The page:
At various times in its history, the United States has gone through oscillating periods of isolationism and then greater international involvement. Many other nations have also taken strong stances on one side of this issue or the other. Let's at some of the merits of each stance.
Those who argue for isolationism and non-involvement could claim that it provides more domestic peace. This is particularly the case in multi-ethnic countries like the United States. Woodrow Wilson attempted to keep the country out of World War I by arguing that he did not want to divide the loyalties of a country that had many citizens of both English and German descent.
Isolationism also allows a country to focus on its own domestic economy. While war provides many opportunities for increased production and work programs, it remains bad for trade overall. While other countries are at war, a non-interventionist country can take advantage of new market opportunities and fill in supply and market gaps left by warring countries.
Non-intervention is also a way to protect a nation's safety during certain conflicts. Switzerland, for instance, has long been surrounded by other countries frequently at war with each other. By refusing to pick sides, Switzerland has avoided being dragged into a conflict that is not of its making; neither has it created powerful enemies of certain neighbors.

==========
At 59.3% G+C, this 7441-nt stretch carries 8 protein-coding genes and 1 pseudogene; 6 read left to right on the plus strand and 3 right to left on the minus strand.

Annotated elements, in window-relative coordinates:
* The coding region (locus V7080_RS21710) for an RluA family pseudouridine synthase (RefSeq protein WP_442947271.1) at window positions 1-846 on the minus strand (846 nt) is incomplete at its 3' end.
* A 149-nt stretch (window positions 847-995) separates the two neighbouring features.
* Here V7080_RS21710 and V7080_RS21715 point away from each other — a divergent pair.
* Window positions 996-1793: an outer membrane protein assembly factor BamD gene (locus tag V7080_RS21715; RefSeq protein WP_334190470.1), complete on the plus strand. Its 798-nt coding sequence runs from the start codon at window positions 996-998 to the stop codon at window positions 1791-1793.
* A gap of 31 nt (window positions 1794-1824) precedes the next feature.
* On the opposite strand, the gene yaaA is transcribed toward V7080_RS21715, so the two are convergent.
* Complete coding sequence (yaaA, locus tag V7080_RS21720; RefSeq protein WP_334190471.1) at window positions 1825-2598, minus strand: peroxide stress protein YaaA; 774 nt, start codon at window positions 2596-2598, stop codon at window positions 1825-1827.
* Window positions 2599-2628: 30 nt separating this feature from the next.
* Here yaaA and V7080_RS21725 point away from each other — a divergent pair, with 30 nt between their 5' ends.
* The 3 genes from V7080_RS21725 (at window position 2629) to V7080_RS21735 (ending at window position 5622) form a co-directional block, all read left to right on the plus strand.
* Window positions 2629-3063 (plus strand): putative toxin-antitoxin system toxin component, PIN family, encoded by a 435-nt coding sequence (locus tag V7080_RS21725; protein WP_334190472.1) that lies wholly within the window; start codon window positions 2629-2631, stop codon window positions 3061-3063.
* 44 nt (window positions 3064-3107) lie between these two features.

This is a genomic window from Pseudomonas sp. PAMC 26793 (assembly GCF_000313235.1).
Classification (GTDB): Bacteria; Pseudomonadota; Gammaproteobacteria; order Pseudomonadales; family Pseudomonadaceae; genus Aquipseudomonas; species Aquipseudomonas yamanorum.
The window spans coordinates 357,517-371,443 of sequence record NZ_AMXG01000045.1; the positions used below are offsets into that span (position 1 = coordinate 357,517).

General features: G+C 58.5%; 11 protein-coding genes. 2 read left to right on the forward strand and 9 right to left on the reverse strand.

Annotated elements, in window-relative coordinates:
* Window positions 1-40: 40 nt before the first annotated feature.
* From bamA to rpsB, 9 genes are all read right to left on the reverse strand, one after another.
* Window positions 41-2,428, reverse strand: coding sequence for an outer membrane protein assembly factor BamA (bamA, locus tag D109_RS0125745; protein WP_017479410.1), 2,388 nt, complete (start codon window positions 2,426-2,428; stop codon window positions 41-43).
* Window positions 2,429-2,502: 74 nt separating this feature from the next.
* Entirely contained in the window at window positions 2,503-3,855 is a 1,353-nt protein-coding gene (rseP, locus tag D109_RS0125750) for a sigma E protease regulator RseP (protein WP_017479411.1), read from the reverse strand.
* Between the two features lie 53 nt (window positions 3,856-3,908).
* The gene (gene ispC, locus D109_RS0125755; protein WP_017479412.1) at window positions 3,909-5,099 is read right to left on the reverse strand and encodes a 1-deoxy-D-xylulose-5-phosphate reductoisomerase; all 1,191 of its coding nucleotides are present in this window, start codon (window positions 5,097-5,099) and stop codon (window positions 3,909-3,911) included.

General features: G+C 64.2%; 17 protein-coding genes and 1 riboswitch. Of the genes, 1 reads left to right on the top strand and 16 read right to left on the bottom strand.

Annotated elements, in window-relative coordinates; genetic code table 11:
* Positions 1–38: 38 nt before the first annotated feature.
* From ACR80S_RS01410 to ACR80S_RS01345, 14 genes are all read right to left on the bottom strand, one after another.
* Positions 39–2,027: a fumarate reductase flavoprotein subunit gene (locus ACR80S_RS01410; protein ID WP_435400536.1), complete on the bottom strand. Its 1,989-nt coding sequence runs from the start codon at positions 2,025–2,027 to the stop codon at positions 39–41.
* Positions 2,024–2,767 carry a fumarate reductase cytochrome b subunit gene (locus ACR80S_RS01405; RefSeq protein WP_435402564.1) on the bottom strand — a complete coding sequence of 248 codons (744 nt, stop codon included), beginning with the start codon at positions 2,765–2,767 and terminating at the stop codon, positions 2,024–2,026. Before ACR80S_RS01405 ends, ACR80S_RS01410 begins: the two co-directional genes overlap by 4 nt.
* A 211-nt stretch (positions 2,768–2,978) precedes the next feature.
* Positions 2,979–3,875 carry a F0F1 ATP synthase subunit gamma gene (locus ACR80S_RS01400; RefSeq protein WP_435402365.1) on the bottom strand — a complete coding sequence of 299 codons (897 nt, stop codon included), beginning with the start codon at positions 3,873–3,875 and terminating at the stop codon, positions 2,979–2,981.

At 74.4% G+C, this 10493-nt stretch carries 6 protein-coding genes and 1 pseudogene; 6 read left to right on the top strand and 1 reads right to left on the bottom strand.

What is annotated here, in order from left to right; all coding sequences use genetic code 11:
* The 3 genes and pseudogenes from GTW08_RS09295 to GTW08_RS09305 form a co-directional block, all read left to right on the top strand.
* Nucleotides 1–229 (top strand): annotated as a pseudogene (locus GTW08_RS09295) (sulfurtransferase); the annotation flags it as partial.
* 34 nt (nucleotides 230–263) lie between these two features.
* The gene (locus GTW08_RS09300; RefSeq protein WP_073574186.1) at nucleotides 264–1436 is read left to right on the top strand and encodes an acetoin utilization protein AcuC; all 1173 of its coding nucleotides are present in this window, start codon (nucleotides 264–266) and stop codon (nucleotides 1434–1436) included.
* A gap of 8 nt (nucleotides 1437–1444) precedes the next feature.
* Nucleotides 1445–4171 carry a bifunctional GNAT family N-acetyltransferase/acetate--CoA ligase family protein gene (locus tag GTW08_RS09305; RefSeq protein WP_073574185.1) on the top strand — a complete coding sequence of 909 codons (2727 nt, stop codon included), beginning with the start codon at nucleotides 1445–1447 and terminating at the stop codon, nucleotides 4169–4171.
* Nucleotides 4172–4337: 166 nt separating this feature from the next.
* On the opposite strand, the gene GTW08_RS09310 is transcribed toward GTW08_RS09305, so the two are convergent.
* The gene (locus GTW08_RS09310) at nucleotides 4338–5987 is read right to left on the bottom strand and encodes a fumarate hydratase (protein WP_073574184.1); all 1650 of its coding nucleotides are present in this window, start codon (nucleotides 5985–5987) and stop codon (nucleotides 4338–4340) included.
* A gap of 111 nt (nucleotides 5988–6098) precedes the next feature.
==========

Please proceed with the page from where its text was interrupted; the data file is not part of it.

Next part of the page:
More bellicose and interventionist voices often point out the folly of the above arguments. Non-intervention leaves open the opportunity for bad actors to cause harm that reverberates at home. Today, many maintain that if the United States were to take a completely non-interventionist role in the Middle East, other rivals, such as Iran and Russia, would fill the power vacuum. Their influence could lead to bigger problems for the US down the road.
Many view the US military, as well as those of certain other countries, to be peacekeeping forces when all things are considered. A weakness of isolationism is that it can allow matters to worsen up the point where a large-scale, dangerous intervention becomes necessary and inevitable. This was the case when the US and UN failed to intervene in Bosnia in the early 1990s. Eventually, the situation devolved to the point where a large multi-national force needed to intervene and quell the ballooning conflict. A similar argument has been made the United States could have helped end both world wars more quickly if it joined war efforts earlier. In both conflicts the US waited until its hand was forced to support their side directly.